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The Department of Biomedicine

BBB seminar: Jens Titze

Increased salt consumption induces body water conservation and decreases fluid intake

Jens Titze,
Division of Clinical Pharmacology, Vanderbilt University Medical Center, Nashville, TN, USA, and Cardiovascular and Metabolic Disorders Program, Duke-NUS Medical School, Singapore    

Renal excretion of dietary Na+ under high-salt conditions occurs by a natriuretic principle. The assumption is that high salt intake triggers thirst and thereby increases fluid intake, which expands the extracellular fluid volume. Successful renal excretion of excess salt conversely increases the urine volume by osmotic diuresis and thereby corrects the extracellular volume. According to the established concept, high salt intake increases fluid intake. Subsequent renal elimination of surplus dietary salt is used to excrete the parallel surplus water load and reduce the expanded extracellular volume back to normal. We have studied the physiological role of the renal concentration mechanism during high salt intake, which is characterized by excretion of surplus dietary salt and antiparallel water movement for renal water conservation while the salt osmolytes are excreted. We have shown that urea metabolism plays an important role in extracellular volume control by maintaining the renal concentration mechanism during high salt intake. The physiological response of water conservation process during salt excretion can be summarized as natriuretic-ureotelic regulation for endogenous free water accrual within the renal urine concentration process to prevent body water loss. In addition, salt can induce a glucocorticoid-driven catabolic state with increased urea osmolyte and metabolic water generation. This natriuretic-ureotelic, water-conserving principle relies on metabolism-driven extracellular volume control and is regulated by concerted liver, muscle, and renal actions. Disease states with a predisposition to extracellular volume contraction therefore may be characterized by increased energy uptake, catabolic exploitation of endogenous nitrogen and energy fuels, and reprioritization of energy expenditure in favor of alternative osmolyte production for body water conservation.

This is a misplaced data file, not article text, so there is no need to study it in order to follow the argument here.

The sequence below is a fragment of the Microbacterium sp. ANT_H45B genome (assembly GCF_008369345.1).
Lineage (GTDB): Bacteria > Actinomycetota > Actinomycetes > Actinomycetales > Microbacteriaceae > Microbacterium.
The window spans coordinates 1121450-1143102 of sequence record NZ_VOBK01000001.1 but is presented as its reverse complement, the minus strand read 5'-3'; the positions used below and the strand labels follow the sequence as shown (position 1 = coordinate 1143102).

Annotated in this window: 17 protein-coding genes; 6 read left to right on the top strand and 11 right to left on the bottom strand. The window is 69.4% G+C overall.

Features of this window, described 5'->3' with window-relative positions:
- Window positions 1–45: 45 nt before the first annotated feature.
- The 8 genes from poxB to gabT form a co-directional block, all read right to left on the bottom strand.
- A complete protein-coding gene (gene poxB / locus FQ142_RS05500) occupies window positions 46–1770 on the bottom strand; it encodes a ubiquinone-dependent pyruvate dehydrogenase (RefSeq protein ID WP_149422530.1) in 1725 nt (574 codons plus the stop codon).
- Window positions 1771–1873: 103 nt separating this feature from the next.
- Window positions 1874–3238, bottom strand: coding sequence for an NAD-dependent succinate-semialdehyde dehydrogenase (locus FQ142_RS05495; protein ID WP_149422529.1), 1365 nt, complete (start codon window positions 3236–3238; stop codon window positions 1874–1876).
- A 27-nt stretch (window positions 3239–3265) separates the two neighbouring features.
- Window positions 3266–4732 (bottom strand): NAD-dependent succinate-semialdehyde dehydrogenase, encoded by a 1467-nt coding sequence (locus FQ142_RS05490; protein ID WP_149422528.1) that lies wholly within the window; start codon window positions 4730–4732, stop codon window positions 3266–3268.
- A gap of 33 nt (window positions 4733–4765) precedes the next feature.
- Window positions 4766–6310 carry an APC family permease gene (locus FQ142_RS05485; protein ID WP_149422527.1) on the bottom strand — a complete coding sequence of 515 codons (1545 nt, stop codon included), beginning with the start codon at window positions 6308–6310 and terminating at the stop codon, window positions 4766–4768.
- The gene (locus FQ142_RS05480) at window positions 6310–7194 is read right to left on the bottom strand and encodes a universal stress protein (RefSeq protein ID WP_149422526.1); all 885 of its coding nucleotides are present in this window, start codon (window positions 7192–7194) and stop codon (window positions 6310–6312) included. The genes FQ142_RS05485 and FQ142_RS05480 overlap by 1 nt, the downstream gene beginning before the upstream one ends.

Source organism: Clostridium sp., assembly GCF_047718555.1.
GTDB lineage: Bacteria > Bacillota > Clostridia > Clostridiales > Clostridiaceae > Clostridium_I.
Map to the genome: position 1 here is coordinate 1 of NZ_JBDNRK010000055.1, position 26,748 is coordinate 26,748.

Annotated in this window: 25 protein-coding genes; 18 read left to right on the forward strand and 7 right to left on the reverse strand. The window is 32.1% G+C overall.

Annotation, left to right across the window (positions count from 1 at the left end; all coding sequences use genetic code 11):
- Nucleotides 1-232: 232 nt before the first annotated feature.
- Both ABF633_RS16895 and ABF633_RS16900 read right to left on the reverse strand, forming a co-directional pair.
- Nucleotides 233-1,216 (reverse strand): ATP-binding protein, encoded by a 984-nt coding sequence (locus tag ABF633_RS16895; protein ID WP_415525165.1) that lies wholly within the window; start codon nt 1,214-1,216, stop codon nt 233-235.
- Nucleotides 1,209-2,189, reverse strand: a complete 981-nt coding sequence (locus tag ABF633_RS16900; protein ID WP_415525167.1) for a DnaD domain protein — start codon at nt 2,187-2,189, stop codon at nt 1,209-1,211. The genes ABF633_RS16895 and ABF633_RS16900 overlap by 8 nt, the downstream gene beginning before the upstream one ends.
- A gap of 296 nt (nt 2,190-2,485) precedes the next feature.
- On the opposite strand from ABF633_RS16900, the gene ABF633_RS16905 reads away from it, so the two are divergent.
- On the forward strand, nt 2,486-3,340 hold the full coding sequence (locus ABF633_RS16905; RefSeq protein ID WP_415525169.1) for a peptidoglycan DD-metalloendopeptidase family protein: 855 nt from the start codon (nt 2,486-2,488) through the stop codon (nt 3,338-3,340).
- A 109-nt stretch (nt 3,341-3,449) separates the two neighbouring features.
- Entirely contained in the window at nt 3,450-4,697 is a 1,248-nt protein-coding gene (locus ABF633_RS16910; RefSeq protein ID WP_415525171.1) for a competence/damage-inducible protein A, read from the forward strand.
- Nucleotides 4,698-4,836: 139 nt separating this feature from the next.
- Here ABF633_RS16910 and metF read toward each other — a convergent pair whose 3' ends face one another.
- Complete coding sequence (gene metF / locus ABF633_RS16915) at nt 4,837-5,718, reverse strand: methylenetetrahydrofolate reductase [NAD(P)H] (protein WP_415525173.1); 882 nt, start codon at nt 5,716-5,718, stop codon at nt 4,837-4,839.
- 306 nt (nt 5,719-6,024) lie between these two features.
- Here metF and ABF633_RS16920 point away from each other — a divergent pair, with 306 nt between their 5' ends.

Chairperson: Helge Wiig, Department of Biomedicine